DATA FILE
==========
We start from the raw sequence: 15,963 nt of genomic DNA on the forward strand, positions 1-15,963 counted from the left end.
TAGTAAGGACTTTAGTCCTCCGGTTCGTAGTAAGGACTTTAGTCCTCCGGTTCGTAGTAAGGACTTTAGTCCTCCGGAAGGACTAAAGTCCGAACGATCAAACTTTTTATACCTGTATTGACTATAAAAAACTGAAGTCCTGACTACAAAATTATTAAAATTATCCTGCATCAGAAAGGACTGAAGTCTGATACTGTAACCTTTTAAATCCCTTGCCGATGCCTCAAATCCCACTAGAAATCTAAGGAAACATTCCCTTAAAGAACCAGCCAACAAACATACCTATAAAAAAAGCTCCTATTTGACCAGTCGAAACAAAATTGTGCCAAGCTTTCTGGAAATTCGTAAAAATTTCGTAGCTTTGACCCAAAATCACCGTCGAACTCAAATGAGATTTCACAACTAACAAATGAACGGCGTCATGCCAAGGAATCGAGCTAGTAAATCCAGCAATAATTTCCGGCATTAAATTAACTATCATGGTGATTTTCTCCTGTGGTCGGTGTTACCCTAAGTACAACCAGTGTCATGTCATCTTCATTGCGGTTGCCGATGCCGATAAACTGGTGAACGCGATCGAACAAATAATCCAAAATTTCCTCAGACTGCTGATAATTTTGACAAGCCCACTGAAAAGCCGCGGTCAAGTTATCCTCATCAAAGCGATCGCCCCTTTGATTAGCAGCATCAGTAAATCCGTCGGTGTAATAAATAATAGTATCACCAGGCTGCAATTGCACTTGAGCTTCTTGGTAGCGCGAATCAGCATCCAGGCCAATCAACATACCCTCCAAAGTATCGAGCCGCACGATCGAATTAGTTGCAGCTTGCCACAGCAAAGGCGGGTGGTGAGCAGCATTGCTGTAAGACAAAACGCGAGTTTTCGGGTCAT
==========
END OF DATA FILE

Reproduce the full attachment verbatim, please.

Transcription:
We start from the raw sequence: 15,963 nt of genomic DNA on the forward strand, positions 1-15,963 counted from the left end.
TAGTAAGGACTTTAGTCCTCCGGTTCGTAGTAAGGACTTTAGTCCTCCGGTTCGTAGTAAGGACTTTAGTCCTCCGGAAGGACTAAAGTCCGAACGATCAAACTTTTTATACCTGTATTGACTATAAAAAACTGAAGTCCTGACTACAAAATTATTAAAATTATCCTGCATCAGAAAGGACTGAAGTCTGATACTGTAACCTTTTAAATCCCTTGCCGATGCCTCAAATCCCACTAGAAATCTAAGGAAACATTCCCTTAAAGAACCAGCCAACAAACATACCTATAAAAAAAGCTCCTATTTGACCAGTCGAAACAAAATTGTGCCAAGCTTTCTGGAAATTCGTAAAAATTTCGTAGCTTTGACCCAAAATCACCGTCGAACTCAAATGAGATTTCACAACTAACAAATGAACGGCGTCATGCCAAGGAATCGAGCTAGTAAATCCAGCAATAATTTCCGGCATTAAATTAACTATCATGGTGATTTTCTCCTGTGGTCGGTGTTACCCTAAGTACAACCAGTGTCATGTCATCTTCATTGCGGTTGCCGATGCCGATAAACTGGTGAACGCGATCGAACAAATAATCCAAAATTTCCTCAGACTGCTGATAATTTTGACAAGCCCACTGAAAAGCCGCGGTCAAGTTATCCTCATCAAAGCGATCGCCCCTTTGATTAGCAGCATCAGTAAATCCGTCGGTGTAATAAATAATAGTATCACCAGGCTGCAATTGCACTTGAGCTTCTTGGTAGCGCGAATCAGCATCCAGGCCAATCAACATACCCTCCAAAGTATCGAGCCGCACGATCGAATTAGTTGCAGCTTGCCACAGCAAAGGCGGGTGGTGAGCAGCATTGCTGTAAGACAAAACGCGAGTTTTCGGGTCAT